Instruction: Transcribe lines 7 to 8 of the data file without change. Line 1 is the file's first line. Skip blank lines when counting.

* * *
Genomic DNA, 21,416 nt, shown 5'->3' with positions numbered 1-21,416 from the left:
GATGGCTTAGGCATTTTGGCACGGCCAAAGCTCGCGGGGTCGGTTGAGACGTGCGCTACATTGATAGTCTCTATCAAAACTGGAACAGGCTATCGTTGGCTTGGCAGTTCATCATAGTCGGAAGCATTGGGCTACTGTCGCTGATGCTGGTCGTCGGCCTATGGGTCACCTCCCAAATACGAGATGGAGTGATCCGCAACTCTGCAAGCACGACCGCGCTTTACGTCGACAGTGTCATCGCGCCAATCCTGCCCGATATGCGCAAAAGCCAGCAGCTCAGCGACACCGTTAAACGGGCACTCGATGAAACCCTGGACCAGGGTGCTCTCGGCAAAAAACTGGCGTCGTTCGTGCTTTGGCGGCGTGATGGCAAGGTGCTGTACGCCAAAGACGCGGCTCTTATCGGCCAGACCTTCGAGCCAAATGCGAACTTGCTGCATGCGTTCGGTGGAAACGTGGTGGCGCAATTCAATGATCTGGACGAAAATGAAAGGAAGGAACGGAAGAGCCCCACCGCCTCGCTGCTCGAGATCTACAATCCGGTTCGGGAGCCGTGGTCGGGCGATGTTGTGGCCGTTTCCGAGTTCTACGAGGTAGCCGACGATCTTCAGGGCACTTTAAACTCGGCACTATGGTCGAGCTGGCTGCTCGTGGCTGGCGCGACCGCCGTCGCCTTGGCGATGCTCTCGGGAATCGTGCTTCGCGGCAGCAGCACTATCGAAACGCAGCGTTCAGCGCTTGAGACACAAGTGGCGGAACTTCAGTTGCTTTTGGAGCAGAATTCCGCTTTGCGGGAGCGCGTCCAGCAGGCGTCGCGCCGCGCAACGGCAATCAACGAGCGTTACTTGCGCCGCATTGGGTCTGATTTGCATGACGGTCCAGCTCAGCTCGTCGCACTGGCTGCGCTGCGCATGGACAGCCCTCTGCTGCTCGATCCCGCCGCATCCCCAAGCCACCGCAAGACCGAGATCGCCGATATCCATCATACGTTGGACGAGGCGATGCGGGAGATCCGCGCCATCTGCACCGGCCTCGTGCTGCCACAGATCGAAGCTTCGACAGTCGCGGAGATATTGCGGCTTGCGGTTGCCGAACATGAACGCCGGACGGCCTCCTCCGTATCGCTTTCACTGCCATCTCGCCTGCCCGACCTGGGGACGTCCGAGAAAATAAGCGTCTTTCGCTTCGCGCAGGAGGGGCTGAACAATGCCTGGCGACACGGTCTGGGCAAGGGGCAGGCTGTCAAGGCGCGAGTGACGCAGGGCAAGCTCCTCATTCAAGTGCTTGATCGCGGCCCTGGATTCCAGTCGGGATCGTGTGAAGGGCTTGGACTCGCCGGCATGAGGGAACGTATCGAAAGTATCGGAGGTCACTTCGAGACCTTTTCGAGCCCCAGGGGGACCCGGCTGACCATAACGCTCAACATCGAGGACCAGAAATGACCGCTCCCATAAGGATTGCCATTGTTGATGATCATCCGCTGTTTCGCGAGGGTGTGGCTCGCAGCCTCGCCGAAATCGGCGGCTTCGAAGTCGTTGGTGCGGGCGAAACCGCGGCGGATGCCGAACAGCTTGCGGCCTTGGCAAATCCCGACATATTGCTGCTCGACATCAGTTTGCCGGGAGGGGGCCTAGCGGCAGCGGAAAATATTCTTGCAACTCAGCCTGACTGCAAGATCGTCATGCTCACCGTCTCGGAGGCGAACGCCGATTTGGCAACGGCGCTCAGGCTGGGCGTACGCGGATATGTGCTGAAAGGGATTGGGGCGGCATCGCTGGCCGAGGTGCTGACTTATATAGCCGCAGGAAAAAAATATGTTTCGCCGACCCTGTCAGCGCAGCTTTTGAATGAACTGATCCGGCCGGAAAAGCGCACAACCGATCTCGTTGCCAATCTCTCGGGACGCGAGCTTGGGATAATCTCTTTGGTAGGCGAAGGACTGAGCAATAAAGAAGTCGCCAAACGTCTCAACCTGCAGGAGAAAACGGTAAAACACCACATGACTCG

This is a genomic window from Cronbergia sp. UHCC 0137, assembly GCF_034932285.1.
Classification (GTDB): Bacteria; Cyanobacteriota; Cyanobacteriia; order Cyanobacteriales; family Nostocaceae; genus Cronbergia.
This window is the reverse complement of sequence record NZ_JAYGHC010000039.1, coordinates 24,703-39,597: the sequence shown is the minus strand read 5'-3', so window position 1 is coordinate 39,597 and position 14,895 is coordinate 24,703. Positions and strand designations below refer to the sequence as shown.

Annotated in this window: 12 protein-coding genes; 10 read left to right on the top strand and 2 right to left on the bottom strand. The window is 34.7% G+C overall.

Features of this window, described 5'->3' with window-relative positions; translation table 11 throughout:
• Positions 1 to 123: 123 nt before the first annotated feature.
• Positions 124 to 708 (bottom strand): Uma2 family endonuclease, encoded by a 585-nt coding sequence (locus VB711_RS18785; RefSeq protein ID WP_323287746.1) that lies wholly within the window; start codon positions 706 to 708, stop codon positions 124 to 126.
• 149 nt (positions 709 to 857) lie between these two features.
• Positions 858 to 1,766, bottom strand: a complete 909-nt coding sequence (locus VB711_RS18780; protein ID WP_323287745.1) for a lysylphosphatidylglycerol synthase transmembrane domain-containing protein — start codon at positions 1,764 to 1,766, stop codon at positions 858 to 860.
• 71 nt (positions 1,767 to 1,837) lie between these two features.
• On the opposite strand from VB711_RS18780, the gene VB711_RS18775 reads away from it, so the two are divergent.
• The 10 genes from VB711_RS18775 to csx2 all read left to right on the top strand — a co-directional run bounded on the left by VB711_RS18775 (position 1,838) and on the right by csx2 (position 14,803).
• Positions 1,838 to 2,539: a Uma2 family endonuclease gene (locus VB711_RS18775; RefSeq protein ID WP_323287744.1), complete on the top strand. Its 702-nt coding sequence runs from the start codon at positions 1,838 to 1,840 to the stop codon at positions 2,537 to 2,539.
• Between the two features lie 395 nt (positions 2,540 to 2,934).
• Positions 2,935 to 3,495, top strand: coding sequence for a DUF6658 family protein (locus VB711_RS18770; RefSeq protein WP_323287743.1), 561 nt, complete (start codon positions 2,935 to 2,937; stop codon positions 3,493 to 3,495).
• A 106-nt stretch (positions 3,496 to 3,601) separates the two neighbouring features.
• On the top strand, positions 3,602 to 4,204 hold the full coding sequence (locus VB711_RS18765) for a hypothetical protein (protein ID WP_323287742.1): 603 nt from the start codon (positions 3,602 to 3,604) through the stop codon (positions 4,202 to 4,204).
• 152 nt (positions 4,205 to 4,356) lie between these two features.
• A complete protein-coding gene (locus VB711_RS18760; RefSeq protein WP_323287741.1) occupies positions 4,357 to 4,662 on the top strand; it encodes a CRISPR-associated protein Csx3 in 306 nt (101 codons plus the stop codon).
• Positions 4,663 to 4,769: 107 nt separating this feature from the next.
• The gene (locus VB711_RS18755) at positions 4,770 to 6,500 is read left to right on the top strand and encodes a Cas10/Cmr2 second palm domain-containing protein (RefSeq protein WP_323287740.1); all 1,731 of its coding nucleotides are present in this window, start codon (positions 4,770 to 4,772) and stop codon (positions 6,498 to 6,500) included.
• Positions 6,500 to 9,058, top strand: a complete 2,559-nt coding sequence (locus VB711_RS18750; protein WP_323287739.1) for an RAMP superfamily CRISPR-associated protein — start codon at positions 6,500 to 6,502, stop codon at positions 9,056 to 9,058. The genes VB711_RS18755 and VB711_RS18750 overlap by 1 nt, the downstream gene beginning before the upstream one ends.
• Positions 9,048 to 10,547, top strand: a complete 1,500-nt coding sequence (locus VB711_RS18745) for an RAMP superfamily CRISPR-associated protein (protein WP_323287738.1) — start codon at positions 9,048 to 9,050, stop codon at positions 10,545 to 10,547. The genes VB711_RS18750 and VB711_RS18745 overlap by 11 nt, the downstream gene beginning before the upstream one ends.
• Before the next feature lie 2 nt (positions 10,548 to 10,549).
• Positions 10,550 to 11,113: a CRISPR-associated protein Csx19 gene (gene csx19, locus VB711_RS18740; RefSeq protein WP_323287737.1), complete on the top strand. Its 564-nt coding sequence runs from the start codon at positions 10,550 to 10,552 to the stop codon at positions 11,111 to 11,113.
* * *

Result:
Features of this window, described 5'->3' with window-relative positions; translation table 11 throughout:
• Positions 1 to 123: 123 nt before the first annotated feature.